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Things, Musée du Louvre, Paris review - the still life brought alive | reviews, news & interviews

Things, Musée du Louvre, Paris review - the still life brought alive

Things, Musée du Louvre, Paris review - the still life brought alive

Monumental Paris art show asks questions about the nature of things

Louise Moillon, 'Dish with cherries, plums and melon' 163(3)RMN- Grand Palais-Musée du Louvre_ Muchel Urtado

Only a Eurostar day-trip away, at least from London, the Louvre is hosting an exceptional exhibition, which makes the journey to Paris well worthwhile. Things – A History of Still Life (Les choses – une histoire de la nature morte) is one of those massive shows that explores a complex theme in a thoroughly original and adventurous way.

The curator, Laurence Bertrand Dorléac, has been given free rein to author a vast and very personal survey of still lives and artists’ representation and evocation of "objects" that ranges from Prehistoric Europe to contemporary work by artists such as Nan Goldin, Andres Serrano or Ron Mueck. There is a clip from a Buster Keaton film, a wonderful animation by the Czech master Jan Svankmajer, an extract from Jacques Tati's Playtime, murals and mosaics from ancient Rome, massive and vivid depictions vegetables and fruit by the 17th century Dutch painter Snyders, and a great deal more: stunning works by Roger van der Weyden, Chardin, Matisse, Picasso, Van Gogh and Dali (pictured below). Room after room immerses us in the various ways that artists have chosen to make "things" come alive. It’s thrilling, a little indigestible, and merits several visits, as these grand sweeps through art history often do.Dali Still LifeThings has a great deal in common with a previous similarly wide-ranging Paris show, Mélancolie (2005) which was curated by Jean Clair, the long-time director of the Picasso Museum. That remarkable and imaginatively authored exhibition at the Grand Palais ranged as well from classical Greece to Ron Mueck and Serrano, and took us on a cultural and metaphysical journey that was intellectually stimulating and rich in emotional depth. This is something the French do very well, taking art beyond biography and the star system we tend to favour in the UK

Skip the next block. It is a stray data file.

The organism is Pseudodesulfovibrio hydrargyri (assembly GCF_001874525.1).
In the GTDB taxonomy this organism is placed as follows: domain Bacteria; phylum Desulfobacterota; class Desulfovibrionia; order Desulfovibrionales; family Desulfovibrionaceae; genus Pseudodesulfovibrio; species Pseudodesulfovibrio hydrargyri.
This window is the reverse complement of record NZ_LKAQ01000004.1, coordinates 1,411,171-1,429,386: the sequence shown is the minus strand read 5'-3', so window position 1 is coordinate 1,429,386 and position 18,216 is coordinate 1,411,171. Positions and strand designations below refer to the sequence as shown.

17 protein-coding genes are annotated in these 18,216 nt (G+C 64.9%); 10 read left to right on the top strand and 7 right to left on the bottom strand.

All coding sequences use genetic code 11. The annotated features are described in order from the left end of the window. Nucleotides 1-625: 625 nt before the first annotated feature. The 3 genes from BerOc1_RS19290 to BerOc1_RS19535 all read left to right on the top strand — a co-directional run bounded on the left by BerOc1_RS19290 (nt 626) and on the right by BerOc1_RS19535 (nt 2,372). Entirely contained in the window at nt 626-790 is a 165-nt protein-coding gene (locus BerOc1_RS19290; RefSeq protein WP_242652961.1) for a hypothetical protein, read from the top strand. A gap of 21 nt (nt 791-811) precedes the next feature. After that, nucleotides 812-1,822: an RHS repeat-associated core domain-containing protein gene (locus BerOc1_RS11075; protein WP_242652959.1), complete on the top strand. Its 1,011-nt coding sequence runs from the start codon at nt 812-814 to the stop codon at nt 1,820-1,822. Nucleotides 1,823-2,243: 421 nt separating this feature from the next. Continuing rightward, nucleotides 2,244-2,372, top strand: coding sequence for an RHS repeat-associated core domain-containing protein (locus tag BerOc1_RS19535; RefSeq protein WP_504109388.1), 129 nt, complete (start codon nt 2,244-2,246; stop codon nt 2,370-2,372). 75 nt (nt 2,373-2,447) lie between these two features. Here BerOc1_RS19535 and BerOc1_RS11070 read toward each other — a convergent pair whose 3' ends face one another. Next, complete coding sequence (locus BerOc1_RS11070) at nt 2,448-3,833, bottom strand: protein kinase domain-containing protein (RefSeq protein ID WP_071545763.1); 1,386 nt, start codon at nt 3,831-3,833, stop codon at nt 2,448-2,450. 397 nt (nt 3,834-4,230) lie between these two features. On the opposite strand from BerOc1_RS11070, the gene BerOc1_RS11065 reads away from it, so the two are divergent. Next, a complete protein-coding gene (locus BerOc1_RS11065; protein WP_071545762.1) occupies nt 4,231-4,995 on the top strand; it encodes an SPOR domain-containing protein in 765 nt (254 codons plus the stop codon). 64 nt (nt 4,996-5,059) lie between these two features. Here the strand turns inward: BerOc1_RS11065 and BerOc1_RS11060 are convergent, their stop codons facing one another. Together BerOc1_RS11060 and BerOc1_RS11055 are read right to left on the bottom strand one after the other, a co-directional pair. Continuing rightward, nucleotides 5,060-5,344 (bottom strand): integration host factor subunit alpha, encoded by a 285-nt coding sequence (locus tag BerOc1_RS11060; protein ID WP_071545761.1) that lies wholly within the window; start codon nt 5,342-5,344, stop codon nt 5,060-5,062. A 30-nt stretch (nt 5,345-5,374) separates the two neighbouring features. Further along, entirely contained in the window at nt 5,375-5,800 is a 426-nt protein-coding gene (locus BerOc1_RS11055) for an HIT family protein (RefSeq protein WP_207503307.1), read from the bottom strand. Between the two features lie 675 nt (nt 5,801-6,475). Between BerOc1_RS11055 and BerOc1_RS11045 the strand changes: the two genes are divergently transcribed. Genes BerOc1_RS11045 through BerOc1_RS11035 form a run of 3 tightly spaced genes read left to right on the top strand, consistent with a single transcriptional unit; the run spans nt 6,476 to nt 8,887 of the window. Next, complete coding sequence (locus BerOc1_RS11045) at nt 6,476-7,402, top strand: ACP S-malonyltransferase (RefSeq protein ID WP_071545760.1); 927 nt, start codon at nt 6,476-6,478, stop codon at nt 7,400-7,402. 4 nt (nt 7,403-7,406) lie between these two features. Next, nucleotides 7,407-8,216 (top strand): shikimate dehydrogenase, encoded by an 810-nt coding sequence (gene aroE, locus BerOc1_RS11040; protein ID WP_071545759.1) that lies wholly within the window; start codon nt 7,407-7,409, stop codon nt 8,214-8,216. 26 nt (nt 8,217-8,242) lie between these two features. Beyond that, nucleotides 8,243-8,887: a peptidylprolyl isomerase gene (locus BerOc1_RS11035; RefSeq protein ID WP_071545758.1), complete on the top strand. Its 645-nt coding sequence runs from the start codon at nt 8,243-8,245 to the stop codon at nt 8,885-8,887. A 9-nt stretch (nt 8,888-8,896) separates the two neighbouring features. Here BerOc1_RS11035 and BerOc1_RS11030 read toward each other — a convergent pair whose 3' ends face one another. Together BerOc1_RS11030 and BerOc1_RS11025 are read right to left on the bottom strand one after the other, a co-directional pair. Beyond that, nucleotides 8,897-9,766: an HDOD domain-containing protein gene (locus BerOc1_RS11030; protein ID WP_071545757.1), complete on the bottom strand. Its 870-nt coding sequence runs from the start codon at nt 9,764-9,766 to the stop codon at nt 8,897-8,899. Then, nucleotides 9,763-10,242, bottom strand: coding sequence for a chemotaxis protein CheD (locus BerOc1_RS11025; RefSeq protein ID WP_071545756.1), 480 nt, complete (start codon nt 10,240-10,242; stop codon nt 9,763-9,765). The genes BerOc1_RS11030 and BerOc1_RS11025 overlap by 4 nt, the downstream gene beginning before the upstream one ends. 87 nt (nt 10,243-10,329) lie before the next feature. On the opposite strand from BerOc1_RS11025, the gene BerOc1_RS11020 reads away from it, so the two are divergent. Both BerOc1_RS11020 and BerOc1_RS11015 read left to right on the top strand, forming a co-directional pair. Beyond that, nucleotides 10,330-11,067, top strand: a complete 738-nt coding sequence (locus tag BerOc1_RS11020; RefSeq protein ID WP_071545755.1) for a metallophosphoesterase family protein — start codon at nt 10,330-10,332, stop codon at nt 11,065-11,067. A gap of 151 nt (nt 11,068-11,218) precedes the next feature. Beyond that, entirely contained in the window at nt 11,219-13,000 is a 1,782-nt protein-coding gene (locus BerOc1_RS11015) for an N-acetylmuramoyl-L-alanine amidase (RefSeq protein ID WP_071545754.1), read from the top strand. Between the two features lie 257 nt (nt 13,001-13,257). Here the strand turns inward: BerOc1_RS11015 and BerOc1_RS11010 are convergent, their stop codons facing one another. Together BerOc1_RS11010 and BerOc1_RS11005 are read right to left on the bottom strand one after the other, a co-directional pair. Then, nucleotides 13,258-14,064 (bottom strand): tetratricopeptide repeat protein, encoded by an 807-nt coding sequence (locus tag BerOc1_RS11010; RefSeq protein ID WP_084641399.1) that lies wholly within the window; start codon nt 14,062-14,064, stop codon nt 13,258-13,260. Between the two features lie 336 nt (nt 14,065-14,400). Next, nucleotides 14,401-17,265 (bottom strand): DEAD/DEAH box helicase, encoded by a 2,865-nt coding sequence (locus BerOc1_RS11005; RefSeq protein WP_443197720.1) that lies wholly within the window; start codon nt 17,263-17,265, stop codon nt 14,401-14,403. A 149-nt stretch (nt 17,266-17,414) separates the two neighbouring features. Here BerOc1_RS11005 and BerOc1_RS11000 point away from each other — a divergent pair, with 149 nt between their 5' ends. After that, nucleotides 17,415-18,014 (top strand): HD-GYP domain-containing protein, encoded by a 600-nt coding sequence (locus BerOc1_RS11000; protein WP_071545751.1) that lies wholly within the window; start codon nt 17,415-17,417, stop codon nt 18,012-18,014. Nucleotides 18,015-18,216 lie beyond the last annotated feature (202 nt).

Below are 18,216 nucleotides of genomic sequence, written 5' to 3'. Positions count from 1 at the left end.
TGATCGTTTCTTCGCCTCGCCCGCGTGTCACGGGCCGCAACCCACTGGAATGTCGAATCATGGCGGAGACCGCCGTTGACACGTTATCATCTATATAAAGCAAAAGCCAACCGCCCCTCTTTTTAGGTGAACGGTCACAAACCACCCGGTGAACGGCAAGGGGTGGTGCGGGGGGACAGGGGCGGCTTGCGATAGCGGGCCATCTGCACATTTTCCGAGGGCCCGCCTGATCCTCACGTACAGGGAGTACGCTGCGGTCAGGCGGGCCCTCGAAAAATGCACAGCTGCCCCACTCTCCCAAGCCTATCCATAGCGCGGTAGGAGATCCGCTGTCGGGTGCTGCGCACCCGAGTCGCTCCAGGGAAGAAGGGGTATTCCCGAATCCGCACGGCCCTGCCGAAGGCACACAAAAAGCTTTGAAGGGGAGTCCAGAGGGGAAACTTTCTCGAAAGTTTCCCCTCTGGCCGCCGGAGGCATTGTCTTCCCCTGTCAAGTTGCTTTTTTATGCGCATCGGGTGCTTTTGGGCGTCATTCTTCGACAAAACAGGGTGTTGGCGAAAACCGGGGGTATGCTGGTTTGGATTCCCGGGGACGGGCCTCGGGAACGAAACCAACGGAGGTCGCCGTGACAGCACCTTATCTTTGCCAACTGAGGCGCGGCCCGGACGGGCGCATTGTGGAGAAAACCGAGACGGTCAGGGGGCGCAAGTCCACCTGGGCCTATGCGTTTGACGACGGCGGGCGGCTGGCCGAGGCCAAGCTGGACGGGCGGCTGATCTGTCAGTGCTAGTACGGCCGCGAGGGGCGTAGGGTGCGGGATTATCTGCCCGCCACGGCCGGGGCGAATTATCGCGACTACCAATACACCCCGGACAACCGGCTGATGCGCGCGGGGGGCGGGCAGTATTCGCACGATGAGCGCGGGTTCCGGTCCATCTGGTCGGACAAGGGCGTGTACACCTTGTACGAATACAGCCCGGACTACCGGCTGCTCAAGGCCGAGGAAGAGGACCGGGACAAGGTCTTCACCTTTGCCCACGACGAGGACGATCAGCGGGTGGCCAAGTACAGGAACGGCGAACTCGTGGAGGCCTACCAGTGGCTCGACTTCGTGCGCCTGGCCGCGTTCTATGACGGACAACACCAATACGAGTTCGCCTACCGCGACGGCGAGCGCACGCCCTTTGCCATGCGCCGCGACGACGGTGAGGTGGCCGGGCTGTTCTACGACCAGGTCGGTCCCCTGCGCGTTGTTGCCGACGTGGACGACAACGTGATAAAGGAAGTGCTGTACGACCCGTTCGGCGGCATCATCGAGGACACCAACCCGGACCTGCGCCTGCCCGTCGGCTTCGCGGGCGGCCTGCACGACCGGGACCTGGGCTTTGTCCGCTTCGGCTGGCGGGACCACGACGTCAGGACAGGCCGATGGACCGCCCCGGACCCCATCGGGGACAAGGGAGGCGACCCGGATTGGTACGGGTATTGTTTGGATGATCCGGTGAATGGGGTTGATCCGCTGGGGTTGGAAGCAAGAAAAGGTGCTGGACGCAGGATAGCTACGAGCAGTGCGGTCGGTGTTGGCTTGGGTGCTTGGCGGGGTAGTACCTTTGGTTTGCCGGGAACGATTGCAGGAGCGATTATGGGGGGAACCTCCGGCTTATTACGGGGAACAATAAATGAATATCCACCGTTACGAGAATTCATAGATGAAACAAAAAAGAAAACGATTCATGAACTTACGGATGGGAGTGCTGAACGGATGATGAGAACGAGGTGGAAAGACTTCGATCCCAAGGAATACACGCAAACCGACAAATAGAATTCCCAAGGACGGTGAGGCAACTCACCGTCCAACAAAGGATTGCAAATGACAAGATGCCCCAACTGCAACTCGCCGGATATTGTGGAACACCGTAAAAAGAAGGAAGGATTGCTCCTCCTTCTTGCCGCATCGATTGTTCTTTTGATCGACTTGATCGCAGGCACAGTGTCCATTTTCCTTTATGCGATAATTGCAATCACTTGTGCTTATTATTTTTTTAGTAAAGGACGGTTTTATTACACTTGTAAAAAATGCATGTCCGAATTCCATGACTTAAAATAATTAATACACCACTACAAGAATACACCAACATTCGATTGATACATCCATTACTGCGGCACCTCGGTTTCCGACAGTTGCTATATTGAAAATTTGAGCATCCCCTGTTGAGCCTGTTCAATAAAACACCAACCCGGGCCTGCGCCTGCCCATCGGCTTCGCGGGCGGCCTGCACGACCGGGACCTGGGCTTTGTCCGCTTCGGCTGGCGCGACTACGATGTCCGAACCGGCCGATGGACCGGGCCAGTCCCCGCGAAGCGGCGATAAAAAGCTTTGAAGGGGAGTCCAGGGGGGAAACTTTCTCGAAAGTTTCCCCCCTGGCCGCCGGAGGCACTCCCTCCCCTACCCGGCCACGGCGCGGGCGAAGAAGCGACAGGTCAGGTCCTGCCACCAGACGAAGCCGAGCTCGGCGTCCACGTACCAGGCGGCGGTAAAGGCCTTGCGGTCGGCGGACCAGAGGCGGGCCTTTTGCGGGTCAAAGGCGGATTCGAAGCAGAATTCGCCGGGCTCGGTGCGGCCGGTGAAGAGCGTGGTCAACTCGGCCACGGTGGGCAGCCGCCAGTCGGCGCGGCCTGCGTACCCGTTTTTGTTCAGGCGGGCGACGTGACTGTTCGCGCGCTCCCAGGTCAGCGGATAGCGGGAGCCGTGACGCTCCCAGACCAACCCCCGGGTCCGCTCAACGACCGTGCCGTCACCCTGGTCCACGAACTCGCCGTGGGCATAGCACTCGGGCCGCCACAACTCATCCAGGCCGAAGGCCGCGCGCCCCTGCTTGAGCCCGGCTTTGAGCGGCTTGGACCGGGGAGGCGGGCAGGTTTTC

Although the journey proposed by Mme Dorléac is not strictly chronological, she does plunge into moments in art history, in which the representation of things takes centre stage, as in suggesting with a number of super-sized paintings from the 17th century Low Countries, a vision of the material world as "product" and the object of capitalist accumulation. But even here, she playfully interposes a comment on food as consumer product, the canvas bursting with an excess of primary-coloured goods, by the pop artist Erró, in stark contrast with the more muted and realistic tones of the classic paintings of food hung around it.

As we walk through, something important emerges: the French expression for still life is nature morte implying that, in order to capture the richness of the natural world around us, it needs to be fixed, and robbed of life. Dorléac has said that she wishes to change this view, and has put together a collection of "things" to which the artist has in fact restored, through the acts of attention, seeing and image-making, the life of the supposedly inanimate.